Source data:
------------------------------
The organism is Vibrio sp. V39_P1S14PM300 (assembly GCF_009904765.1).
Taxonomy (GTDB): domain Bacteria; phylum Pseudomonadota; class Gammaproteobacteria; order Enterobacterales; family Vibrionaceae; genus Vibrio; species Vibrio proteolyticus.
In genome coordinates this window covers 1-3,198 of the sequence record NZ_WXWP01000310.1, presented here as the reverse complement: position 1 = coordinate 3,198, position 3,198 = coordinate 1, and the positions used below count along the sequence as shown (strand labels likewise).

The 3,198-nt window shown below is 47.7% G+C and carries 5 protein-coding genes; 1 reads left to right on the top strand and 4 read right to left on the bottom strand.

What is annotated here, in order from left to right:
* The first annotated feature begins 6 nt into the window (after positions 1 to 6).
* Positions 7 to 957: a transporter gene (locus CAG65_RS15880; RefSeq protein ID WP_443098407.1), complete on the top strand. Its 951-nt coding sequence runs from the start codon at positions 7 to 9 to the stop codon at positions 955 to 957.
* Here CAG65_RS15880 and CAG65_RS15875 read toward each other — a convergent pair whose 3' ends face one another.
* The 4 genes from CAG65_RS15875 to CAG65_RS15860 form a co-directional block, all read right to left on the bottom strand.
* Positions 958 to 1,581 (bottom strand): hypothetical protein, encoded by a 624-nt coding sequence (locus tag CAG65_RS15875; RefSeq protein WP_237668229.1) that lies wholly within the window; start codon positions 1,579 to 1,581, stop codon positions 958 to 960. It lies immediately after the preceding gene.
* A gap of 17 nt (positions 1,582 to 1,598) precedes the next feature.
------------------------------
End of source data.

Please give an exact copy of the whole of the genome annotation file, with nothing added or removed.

The organism is Vibrio sp. V39_P1S14PM300 (assembly GCF_009904765.1).
Taxonomy (GTDB): domain Bacteria; phylum Pseudomonadota; class Gammaproteobacteria; order Enterobacterales; family Vibrionaceae; genus Vibrio; species Vibrio proteolyticus.
In genome coordinates this window covers 1-3,198 of the sequence record NZ_WXWP01000310.1, presented here as the reverse complement: position 1 = coordinate 3,198, position 3,198 = coordinate 1, and the positions used below count along the sequence as shown (strand labels likewise).

The 3,198-nt window shown below is 47.7% G+C and carries 5 protein-coding genes; 1 reads left to right on the top strand and 4 read right to left on the bottom strand.

What is annotated here, in order from left to right:
* The first annotated feature begins 6 nt into the window (after positions 1 to 6).
* Positions 7 to 957: a transporter gene (locus CAG65_RS15880; RefSeq protein ID WP_443098407.1), complete on the top strand. Its 951-nt coding sequence runs from the start codon at positions 7 to 9 to the stop codon at positions 955 to 957.
* Here CAG65_RS15880 and CAG65_RS15875 read toward each other — a convergent pair whose 3' ends face one another.
* The 4 genes from CAG65_RS15875 to CAG65_RS15860 form a co-directional block, all read right to left on the bottom strand.
* Positions 958 to 1,581 (bottom strand): hypothetical protein, encoded by a 624-nt coding sequence (locus tag CAG65_RS15875; RefSeq protein WP_237668229.1) that lies wholly within the window; start codon positions 1,579 to 1,581, stop codon positions 958 to 960. It lies immediately after the preceding gene.
* A gap of 17 nt (positions 1,582 to 1,598) precedes the next feature.